PixelHobby projects are easy to build. This page describes the steps in detail. For overview information and terminology, please see Overview. This guide assumes you either created a design using the PixelHobby Designer application, or you purchased a kit. In both cases, you should already have on hand the following items for the kit:
Locate page 1 of the design sheets. On this sheet you will see 2 or more design rectangles as shown below.
The information shown next to each design rectangle includes the symbol key and the baseplate number. Baseplates on the sheet are numbered.
Carefully position the baseplate over the upper (or top-left) rectangle on the page. An arrow is embossed on the back of the plate. Keep the arrow pointing in the same direction as you move the plate to other rectangles on the page. Be sure to line-up the edges of the baseplate as closely as possible to the printed rectangle.
A baseplate should line-up very closely to the printed rectangle. If you printed the design sheets and they don't line-up well, then please try reprinting the design sheets after verifying that the printer options are setup to print to true size (ie. fit-to-page options are disabled).
For each symbol within the rectangle, look-up the pixel color number using the key, and then place a pixel over the symbol using tweezers. When placing a pixel, position the pixel over the symbol, and then press the pixel into place using the index finger of the hand opposite the tweezers. Repeat until all symbols are covered with pixels.
Position the baseplate over the next rectangle for this baseplate of the design. Note that the baseplate number is shown next to the rectangle.
For designs using more than one baseplate, you should make sure that the design rectangle you are using corresponds to the baseplate that you are currently filling. It is also very important that you maintain the same orientation of the baseplate when you move it to the next rectangle (i.e. don't rotate the baseplate). Note the direction of the embossed arrow on the back of plate.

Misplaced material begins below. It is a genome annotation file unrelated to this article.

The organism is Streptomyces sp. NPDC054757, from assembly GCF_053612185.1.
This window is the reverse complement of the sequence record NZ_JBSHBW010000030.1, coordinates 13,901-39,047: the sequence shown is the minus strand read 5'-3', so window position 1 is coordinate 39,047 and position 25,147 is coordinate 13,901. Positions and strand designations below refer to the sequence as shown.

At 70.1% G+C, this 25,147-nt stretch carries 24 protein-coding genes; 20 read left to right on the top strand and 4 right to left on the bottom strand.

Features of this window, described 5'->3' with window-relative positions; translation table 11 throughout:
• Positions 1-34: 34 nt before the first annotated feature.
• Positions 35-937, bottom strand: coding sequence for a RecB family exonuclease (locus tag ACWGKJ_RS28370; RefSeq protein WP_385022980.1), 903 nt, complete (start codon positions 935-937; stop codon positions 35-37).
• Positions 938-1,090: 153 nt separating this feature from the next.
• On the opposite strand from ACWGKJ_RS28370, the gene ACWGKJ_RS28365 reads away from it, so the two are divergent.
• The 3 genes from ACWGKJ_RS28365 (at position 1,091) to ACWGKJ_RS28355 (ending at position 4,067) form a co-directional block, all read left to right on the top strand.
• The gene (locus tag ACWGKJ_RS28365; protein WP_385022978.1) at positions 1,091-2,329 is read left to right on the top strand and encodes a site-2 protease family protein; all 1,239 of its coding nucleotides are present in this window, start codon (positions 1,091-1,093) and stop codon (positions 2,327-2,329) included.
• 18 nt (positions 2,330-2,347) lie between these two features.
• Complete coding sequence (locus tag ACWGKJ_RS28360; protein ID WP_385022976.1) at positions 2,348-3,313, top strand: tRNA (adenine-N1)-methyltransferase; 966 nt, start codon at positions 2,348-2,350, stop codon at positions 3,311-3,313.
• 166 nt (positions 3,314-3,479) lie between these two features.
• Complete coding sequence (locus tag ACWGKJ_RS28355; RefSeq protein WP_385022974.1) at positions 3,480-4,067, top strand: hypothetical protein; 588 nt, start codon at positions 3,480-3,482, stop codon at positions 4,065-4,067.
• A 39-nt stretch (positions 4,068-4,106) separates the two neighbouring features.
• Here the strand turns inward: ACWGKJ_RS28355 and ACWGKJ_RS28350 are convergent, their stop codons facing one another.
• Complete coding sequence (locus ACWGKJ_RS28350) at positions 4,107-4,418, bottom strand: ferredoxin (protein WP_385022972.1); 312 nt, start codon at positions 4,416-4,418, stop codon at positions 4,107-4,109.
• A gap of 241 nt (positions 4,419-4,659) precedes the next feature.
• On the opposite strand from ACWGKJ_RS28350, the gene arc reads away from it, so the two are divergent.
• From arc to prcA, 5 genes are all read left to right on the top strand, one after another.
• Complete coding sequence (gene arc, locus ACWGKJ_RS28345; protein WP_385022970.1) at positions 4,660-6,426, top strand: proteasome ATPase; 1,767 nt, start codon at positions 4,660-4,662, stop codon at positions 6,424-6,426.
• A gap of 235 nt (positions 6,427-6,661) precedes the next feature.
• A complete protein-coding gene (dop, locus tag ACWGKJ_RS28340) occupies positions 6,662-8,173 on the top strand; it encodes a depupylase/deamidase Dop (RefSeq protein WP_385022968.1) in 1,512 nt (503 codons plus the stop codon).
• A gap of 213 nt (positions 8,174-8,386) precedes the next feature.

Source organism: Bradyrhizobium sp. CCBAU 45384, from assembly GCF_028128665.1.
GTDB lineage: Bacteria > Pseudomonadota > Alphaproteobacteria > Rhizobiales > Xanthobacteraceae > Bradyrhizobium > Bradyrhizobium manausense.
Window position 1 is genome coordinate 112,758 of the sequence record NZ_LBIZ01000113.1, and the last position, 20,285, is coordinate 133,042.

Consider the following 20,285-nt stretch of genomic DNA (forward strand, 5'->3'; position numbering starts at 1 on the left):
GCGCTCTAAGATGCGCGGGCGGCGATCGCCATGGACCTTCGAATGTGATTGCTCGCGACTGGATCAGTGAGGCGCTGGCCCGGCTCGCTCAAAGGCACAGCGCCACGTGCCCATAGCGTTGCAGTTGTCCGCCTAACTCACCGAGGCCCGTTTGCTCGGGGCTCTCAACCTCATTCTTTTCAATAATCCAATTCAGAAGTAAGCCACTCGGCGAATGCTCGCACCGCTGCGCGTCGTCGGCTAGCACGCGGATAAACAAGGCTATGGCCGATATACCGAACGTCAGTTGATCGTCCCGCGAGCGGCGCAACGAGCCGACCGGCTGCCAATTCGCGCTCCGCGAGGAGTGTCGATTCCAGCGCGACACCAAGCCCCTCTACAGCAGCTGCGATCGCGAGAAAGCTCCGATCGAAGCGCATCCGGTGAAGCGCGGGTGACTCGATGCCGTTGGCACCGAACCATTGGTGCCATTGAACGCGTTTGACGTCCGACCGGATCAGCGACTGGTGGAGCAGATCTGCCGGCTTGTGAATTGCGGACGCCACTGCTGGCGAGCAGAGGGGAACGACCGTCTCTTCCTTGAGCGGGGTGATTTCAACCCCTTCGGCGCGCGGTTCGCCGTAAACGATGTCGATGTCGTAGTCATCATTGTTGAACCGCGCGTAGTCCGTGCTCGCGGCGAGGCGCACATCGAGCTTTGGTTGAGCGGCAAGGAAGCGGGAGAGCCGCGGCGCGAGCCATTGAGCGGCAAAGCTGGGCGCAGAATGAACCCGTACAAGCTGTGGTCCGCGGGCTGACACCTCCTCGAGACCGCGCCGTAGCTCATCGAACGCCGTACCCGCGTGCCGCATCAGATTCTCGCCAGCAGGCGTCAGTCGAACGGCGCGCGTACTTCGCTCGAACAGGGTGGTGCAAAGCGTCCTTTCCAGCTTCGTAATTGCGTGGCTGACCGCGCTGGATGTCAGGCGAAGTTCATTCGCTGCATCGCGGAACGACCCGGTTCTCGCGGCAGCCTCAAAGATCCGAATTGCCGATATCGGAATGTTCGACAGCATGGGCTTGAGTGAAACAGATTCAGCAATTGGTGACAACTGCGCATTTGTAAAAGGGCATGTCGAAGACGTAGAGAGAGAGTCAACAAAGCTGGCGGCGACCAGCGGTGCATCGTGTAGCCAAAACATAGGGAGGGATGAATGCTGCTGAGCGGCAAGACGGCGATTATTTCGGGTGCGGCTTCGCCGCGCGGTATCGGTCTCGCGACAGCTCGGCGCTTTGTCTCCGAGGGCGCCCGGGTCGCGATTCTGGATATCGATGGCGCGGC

Repeat steps 2 and 3 until the current baseplate is completely filled.
For designs using more than 1 baseplate, continue with the next baseplate of the design.
After all baseplates have been filled, connect them using the provided plate connectors as shown below. You can then fasten them together using sturdy, clear tape on the back of the plates. Foam board can be used to provide more support for the connected plates. With the plates connected together you can then frame the design for display. (The example below uses 4 plates.) Since the size of designs can range in size, you might consider the frames sold in craft stores and online which are sold in 1" increments per side.
To reduce visible seams between plates, try to keep the pixels aligned as you place them. When filling a large group of the same color it is usually good to place a row of pixels, and then work off that row. Be sure the initial row is straight.
To keep the baseplate from moving while placing pixels, try using a low-adhesion, transparent glue. An example is the 2 Way Glue product made by ZIG Memory Systems. Apply a very small amount of the glue (no more than 3 or 4 small drops) to the back of the baseplate, allow it to completely dry, and then position the plate over the design sheet. You should test the plate on a blank sheet of paper after the glue has dried to verify that it will not permanently stick to the design sheet. We carry the above mentioned glue as an accessory.
The best tweezers to use are those that have a fairly narrow, sturdy tip. That type makes it easier to place a pixel next to pixels already on the baseplate. Also, tweezers with smooth 'grabbing' surfaces are better since they are less likely to scratch/dent the top and sides of the pixel.
It is best to hold the pixel square on a flat surface when pulling off a pixel. Also, rotating the pixel square slightly while pulling a pixel can help make the pixel detach with much less effort.
Lighter pixel colors can be soiled and are difficult to clean.